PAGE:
Fifth, it's a slow process, and slower still if you have a very small positive plate. Expect the process to take at least all day, overnight. Large pieces with heavy rust could take several days. It won't hurt a thing to leave it in even longer. Some people have said that a low amperage and longer time does a more thorough cleaning.

    And sixth, the data: Red/positive to the waste plate(s), black/negative to the piece to be stripped. About 1/3rd to 1/2 cup of washing soda or baking soda per five gallons of water. Don't use galvanized, don't use stainless steel. Have a hose and several stiff brushes to give it a good scrubbing when you're done. I use a small wire toothbrush on some stubborn spots. Have a good protectant on hand, as it'll instantly get surface rust as soon as it dries.

    Doc.

  8. #8
    Join Date
    Jan 2008
    Location
    Andalusia, Alabama
    Posts
    797
    Post Thanks / Like
    Likes (Given)
    43
    Likes (Received)
    9

    Default

    I have 5 PCs. of 1/4 x 3/4 flat bar set at even spaces around a 7 gallon bucket. Hooked togather with 12 ga wire it works very good.

    I also use a old computer power supply instead of a battery charger, It also works good...

    Paul

  9. #9
    Join Date
    Feb 2004
    Location
    peekskill, NY
    Posts
    24,058
    Post Thanks / Like
    Likes (Given)
    0
    Likes (Received)
    4169

    Default

    Remember the name of the guy who invented this de-rusting
    process:

    Leo Ger.

    Loss of Electrons is Oxidation.

    Gain of Electrons is Reduction.

    You want to add electrons to the workpiece, which
    means the (-) wire goes to it.

    Also the NaCO3 goes into solution faster if the water
    is hot to start with. It'll warm up when the current
    starts to flow, but hot will get it going in a hurry.

    Jim

  10. #10
    Join Date
    Oct 2008
    Location
    west jordan, utah usa
    Posts
    68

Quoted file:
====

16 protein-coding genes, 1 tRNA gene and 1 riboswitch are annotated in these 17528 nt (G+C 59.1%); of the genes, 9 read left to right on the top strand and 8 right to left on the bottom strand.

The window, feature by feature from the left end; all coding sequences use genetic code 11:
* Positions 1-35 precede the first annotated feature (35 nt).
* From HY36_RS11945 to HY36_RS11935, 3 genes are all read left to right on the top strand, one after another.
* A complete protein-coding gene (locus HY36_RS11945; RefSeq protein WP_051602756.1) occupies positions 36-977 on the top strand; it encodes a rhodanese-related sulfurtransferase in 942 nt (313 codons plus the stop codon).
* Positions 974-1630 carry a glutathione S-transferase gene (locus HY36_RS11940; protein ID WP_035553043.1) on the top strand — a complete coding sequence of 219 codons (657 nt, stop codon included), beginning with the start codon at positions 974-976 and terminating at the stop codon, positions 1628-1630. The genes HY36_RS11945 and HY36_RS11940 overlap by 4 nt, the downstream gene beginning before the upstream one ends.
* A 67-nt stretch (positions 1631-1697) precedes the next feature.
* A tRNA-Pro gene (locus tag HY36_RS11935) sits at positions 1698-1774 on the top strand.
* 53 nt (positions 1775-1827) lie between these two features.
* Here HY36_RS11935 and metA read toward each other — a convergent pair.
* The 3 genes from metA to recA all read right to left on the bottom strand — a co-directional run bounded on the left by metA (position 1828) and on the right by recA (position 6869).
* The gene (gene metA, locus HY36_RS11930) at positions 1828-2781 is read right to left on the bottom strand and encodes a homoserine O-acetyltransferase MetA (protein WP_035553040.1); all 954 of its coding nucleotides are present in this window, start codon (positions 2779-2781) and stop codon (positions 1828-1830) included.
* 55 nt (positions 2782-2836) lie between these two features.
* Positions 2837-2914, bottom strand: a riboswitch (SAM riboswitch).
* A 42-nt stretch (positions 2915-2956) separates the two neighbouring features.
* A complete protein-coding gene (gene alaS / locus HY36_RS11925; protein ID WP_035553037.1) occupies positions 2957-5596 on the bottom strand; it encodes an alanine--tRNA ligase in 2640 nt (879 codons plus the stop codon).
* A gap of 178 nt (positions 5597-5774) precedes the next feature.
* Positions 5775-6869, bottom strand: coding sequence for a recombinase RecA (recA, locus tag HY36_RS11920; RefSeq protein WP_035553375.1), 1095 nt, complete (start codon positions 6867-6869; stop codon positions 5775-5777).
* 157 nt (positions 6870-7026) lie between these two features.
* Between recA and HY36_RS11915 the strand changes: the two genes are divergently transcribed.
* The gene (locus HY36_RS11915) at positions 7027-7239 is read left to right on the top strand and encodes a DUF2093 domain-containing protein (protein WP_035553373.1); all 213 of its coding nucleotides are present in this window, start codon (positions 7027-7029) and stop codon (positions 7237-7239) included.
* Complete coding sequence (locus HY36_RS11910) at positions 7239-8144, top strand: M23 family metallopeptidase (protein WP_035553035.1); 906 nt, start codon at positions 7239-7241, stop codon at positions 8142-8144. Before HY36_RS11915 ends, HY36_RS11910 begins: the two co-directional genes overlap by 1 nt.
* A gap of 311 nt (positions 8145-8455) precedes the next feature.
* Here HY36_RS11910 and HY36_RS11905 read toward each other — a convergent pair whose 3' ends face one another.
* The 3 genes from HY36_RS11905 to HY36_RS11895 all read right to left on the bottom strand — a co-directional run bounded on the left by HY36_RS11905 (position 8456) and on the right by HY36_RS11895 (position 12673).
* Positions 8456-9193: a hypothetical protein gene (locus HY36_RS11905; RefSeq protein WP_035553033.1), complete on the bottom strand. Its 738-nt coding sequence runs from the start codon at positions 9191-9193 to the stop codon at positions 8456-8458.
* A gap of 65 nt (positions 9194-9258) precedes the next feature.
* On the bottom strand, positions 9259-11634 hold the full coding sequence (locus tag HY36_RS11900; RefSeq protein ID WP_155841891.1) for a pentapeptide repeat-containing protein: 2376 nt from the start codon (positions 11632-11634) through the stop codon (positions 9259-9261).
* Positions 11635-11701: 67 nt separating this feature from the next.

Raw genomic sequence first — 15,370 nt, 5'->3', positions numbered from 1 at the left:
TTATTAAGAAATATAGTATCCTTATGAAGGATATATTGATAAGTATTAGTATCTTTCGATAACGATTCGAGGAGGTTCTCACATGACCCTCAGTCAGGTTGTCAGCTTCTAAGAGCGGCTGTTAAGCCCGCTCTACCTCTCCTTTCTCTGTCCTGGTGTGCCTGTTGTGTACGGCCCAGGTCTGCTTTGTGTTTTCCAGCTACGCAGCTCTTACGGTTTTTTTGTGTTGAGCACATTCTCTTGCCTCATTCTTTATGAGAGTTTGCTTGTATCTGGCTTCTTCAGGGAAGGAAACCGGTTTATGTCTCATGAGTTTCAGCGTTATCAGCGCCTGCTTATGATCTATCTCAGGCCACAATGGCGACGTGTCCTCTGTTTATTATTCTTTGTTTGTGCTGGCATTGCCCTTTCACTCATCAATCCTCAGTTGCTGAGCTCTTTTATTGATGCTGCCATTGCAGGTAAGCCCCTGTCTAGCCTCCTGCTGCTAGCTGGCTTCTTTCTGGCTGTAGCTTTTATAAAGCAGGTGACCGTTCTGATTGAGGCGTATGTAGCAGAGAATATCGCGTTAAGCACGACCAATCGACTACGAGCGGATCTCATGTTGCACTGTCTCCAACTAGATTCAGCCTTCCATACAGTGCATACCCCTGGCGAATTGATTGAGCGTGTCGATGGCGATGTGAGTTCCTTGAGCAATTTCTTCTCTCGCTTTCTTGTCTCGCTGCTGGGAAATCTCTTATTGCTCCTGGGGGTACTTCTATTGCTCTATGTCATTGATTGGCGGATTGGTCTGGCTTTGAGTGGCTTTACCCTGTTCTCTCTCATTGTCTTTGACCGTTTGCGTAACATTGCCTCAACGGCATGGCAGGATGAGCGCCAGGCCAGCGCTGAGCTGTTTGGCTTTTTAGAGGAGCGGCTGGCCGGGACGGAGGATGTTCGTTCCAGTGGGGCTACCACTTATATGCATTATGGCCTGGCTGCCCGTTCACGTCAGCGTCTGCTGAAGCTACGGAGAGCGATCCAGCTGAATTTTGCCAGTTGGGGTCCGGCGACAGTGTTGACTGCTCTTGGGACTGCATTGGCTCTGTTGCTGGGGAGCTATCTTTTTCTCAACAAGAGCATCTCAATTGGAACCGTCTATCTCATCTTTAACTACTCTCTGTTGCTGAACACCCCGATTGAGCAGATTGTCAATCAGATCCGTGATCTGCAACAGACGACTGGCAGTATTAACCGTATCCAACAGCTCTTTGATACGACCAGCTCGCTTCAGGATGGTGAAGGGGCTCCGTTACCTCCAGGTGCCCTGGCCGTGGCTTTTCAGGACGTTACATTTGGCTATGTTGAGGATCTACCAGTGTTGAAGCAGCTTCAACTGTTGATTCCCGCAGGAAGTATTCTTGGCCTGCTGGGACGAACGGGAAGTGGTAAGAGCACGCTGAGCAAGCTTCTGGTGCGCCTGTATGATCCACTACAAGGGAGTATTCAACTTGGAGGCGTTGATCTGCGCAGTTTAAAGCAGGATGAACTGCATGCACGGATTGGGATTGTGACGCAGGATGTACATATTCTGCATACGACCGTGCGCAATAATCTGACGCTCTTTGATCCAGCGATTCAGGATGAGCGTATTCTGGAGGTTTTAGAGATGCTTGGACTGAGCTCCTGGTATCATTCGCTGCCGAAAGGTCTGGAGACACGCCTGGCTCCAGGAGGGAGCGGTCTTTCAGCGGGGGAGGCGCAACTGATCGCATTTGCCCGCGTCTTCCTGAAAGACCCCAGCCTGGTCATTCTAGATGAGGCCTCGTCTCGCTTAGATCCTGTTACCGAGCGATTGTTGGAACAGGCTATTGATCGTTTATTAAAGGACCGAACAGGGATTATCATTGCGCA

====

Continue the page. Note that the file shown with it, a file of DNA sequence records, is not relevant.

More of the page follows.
Post Thanks / Like
    Likes (Given)
    0
    Likes (Received)
    0

    Default

    I began using electrolysis last year and now use it a lot on old tools. When I first started I had a similar problem where I would begin the process and it would start at 2 - 4 amps then drop to 1 - 0 amps in a short time. I am using a newer auto battery charger for a power source and I learned that many newer chargers have a sensor of some sort in their circuit that acts like an auto shutoff or current reducer which is supposed to keep a battery from overcharging. This can reduce or stop the current flowing from the charger if its wired directly.

    To overcome this problem a battery is wired between the anode and the charger which results in the charger remaining in a continuous charging state. When I wired the battery into my system it immediately jumped to 10 amps and stays close to that through the process if I keep the anodes clean. Here's a link to the info I used to solve this problem: http://wiki.owwm.com/RustRemovalByElectrolysis.ashx

    This is what the water looks like in my tank after about 30 minutes of current.



    I think the electrolyte is a significant factor in the process because it directly affects effective transmission of current through the water. Sodium carbonate (soda ash) is recommended because its easy to get and will give the best results without the hazards of other chemicals. Arm and Hammer Washing Soda is what I use because I can get it at the local grocery store but my brother in Texas uses soda ash from a pool supply store.